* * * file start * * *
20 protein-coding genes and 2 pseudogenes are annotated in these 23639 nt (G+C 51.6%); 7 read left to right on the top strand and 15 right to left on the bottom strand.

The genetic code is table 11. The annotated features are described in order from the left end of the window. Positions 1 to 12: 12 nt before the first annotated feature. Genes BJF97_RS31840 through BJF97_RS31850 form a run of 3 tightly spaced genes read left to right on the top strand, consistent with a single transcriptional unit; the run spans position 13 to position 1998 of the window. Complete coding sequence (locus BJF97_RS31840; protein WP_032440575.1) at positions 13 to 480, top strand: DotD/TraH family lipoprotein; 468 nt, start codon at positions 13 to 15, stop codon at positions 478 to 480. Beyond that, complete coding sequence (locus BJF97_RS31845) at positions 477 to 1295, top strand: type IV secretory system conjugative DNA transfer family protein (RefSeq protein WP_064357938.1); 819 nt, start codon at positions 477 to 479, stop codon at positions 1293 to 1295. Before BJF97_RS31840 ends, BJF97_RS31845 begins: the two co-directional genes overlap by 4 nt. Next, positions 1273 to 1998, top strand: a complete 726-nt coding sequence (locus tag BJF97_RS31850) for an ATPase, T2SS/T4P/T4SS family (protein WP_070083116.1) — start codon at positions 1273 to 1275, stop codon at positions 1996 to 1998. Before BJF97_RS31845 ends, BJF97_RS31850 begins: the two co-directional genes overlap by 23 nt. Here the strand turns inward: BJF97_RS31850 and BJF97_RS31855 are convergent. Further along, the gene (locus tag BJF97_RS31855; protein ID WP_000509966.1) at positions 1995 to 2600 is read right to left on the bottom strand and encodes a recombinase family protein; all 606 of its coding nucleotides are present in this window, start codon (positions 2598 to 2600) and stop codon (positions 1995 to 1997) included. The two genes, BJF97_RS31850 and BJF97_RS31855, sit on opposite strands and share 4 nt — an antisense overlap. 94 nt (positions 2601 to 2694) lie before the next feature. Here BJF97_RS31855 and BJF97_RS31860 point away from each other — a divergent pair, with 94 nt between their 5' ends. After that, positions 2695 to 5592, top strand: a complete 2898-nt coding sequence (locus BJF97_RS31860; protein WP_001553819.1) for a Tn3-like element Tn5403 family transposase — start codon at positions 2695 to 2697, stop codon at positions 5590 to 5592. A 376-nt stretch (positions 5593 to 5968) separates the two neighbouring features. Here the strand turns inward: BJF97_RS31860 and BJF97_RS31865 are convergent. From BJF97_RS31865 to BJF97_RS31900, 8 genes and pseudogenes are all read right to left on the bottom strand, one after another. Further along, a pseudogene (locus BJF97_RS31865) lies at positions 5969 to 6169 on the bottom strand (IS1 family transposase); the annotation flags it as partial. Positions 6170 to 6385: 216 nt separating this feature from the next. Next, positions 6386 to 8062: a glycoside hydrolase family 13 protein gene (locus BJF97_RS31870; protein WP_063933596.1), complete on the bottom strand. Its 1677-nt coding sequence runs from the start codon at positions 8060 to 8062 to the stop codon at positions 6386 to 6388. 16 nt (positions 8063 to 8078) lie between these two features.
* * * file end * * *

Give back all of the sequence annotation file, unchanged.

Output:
20 protein-coding genes and 2 pseudogenes are annotated in these 23639 nt (G+C 51.6%); 7 read left to right on the top strand and 15 right to left on the bottom strand.

The genetic code is table 11. The annotated features are described in order from the left end of the window. Positions 1 to 12: 12 nt before the first annotated feature. Genes BJF97_RS31840 through BJF97_RS31850 form a run of 3 tightly spaced genes read left to right on the top strand, consistent with a single transcriptional unit; the run spans position 13 to position 1998 of the window. Complete coding sequence (locus BJF97_RS31840; protein WP_032440575.1) at positions 13 to 480, top strand: DotD/TraH family lipoprotein; 468 nt, start codon at positions 13 to 15, stop codon at positions 478 to 480. Beyond that, complete coding sequence (locus BJF97_RS31845) at positions 477 to 1295, top strand: type IV secretory system conjugative DNA transfer family protein (RefSeq protein WP_064357938.1); 819 nt, start codon at positions 477 to 479, stop codon at positions 1293 to 1295. Before BJF97_RS31840 ends, BJF97_RS31845 begins: the two co-directional genes overlap by 4 nt. Next, positions 1273 to 1998, top strand: a complete 726-nt coding sequence (locus tag BJF97_RS31850) for an ATPase, T2SS/T4P/T4SS family (protein WP_070083116.1) — start codon at positions 1273 to 1275, stop codon at positions 1996 to 1998. Before BJF97_RS31845 ends, BJF97_RS31850 begins: the two co-directional genes overlap by 23 nt. Here the strand turns inward: BJF97_RS31850 and BJF97_RS31855 are convergent. Further along, the gene (locus tag BJF97_RS31855; protein ID WP_000509966.1) at positions 1995 to 2600 is read right to left on the bottom strand and encodes a recombinase family protein; all 606 of its coding nucleotides are present in this window, start codon (positions 2598 to 2600) and stop codon (positions 1995 to 1997) included. The two genes, BJF97_RS31850 and BJF97_RS31855, sit on opposite strands and share 4 nt — an antisense overlap. 94 nt (positions 2601 to 2694) lie before the next feature. Here BJF97_RS31855 and BJF97_RS31860 point away from each other — a divergent pair, with 94 nt between their 5' ends. After that, positions 2695 to 5592, top strand: a complete 2898-nt coding sequence (locus BJF97_RS31860; protein WP_001553819.1) for a Tn3-like element Tn5403 family transposase — start codon at positions 2695 to 2697, stop codon at positions 5590 to 5592. A 376-nt stretch (positions 5593 to 5968) separates the two neighbouring features. Here the strand turns inward: BJF97_RS31860 and BJF97_RS31865 are convergent. From BJF97_RS31865 to BJF97_RS31900, 8 genes and pseudogenes are all read right to left on the bottom strand, one after another. Further along, a pseudogene (locus BJF97_RS31865) lies at positions 5969 to 6169 on the bottom strand (IS1 family transposase); the annotation flags it as partial. Positions 6170 to 6385: 216 nt separating this feature from the next. Next, positions 6386 to 8062: a glycoside hydrolase family 13 protein gene (locus BJF97_RS31870; protein WP_063933596.1), complete on the bottom strand. Its 1677-nt coding sequence runs from the start codon at positions 8060 to 8062 to the stop codon at positions 6386 to 6388. 16 nt (positions 8063 to 8078) lie between these two features.